Lebanon’s ongoing street protests against the political class and the sectarian political order have made the Lebanese armed forces indispensable to internal stability during a time of unpredictable change. The institution’s mission parameters are deceptively simple: protect key government institutions and the public, and stand for and with the protesters. To that end, the military has deployed all of its operational units—80 percent of some 80,000 personnel.
Throughout these unprecedented protests, the armed forces have worked to maintain a contentious balance between the needs and fears of Lebanon’s sectarian system and the demands and aspirations of a newly energized public. The institution has sidestepped calls from the country’s competing factions to bring the protests to an end, thus preserving the unique goodwill that the military enjoys.
As uncertainty transforms into a protracted cycle of civil unrest, Lebanon’s sectarian political elites will only redouble their demands that the armed forces restore the status quo ante, as will their scrutiny of the intent of the military leadership. But given the armed forces’ cross-sectarian appeal, the fact that officers and enlisted personnel can’t help but sympathize with the protesters and the truly historic nature of current events, the military faces a key test: It can either maintain the confidence of the large number of protesters, or it can backtrack and trigger a potential catastrophe on a scale few can predict, let alone fully understand.
The cross-sectarian character of the armed forces helped cement its role as Lebanon’s most popular national institution. It is also critical to understanding how the military responded to both previous protests and cases of civil unrest.
In 2005, when mass demonstrations took place following the assassination of former prime minister Rafiq al-Hariri, the military refused to carry out repressive orders from the Karami government. It had sensed a shift in the balance of power in Lebanon and the region, and opted instead to act as a protective buffer for anti-Syria demonstrators. In contrast, the military chose not to engage militarily during the May 2008 street clashes between Hezbollah and the embryonic militia of the predominantly Sunni Future Movement.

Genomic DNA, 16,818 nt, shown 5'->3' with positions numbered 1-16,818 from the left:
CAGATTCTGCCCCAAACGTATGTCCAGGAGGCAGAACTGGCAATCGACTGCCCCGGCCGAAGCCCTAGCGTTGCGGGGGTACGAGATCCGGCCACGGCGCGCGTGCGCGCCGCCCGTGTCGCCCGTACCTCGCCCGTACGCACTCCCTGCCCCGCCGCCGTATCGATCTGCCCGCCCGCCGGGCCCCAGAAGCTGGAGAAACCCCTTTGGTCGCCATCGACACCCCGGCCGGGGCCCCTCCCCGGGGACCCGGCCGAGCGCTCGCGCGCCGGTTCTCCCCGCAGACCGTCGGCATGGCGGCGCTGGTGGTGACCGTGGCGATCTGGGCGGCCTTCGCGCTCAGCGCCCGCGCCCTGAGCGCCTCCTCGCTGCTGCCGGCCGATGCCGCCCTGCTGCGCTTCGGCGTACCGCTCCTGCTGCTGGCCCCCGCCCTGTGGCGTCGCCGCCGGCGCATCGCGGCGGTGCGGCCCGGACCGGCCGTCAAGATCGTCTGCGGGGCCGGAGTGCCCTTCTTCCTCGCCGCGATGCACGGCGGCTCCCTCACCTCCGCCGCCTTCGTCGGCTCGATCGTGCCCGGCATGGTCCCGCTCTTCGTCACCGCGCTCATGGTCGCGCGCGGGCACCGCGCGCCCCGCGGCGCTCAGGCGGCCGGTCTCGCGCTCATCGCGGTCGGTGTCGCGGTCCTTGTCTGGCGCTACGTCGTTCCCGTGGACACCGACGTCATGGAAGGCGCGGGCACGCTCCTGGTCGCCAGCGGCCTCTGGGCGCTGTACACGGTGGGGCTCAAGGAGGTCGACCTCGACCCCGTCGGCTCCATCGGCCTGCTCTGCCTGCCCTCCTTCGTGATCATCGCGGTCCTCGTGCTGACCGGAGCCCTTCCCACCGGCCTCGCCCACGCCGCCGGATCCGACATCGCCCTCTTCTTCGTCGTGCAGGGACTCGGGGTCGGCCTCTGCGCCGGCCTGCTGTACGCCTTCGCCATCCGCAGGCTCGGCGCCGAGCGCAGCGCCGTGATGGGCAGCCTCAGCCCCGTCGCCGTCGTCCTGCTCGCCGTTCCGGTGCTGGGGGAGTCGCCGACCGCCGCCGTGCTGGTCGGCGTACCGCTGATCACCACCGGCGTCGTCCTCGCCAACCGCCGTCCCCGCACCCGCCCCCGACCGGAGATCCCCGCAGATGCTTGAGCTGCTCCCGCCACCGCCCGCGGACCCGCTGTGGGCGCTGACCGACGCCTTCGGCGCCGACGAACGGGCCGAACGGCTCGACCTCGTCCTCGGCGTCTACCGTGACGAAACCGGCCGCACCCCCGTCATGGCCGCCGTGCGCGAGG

During my background discussions with senior military officers in 2014, some described May 2008 as a case of military neutrality. Others saw the armed forces’ inaction at the time as a watershed event and a key missed opportunity wherein the innocence of the post-Syria military was compromised. Be that as it may, the 2008 crisis underscored the armed forces’ indispensable domestic role after 2005 as a bulwark against any Sunni-Shi‘a military confrontation.
To the armed forces the current protests stand apart from past cycles of civil unrest. The anti-Syrian demonstrations of 2005 lacked a robust cross-sectarian character due the absence of the bulk of the Shi‘a community and other groups seeking favorable ties with Syria. The 2008 crisis went to the heart of Sunni-Shi‘a tensions in Lebanon. And the 2015 “You Stink” protests directed against the breakdown in waste management took place without the participation of much of Lebanon’s poor and the middle classes, who remained beholden to the country’s competing sectarian political forces.
The 2019 protests, in turn, have no equivalent in the country’s post-Independence history. They have been defined thus far by their broad geographic scope beyond metropolitan Beirut and their inclusiveness across traditionally stubborn sectarian dividing lines. Of critical importance this time are the tremendous risks being taken by poor and middle class Shi‘a to participate in protests across Lebanon. Furthermore, the protests also enjoy the support of poor and middle class Sunnis in Tripoli and throughout the country.
Throughout the latest events, Lebanese have expressed common narratives tied to collective socioeconomic conditions, citizenship, and national belonging. As a result the protests, born out of frustration with the ruling elite that cuts across class, sectarian, and geographic dividing lines, resonate with the ethos, aspirations, and self-image of today’s increasingly professional armed forces.
Lebanon’s sectarian factions all see the current mix of protests as an existential threat to their postwar political order and have pressed the armed forces to empty the streets and clear roads across the country. However, the military has brushed aside calls to clear protest centers in downtown Beirut and elsewhere. Indeed, army units deterred alleged Amal and Hezbollah sympathizers from disrupting peaceful demonstrations in the downtown. After initially obeying orders to remove roadblocks between Beirut and Jounieh, the armed forces quickly aborted that effort rather than break faith with protestors and the Lebanese in general. Lastly, the military publicly affirmed that it stood with the protesters’ right to demonstrate peacefully, so long as they avoided damage to public and private property.
As the civil unrest persists, the armed forces will be asked to play an ever-larger role given the scale of the economic and political challenges to come. To that end, the military must protect its image as a national institution. This will mean navigating Lebanon’s changing political minefield while remaining true to the faith so many Lebanese place in their military. To do otherwise would be a Potemkin moment that could cost the military what it needs most, namely the trust and support of the Lebanese people.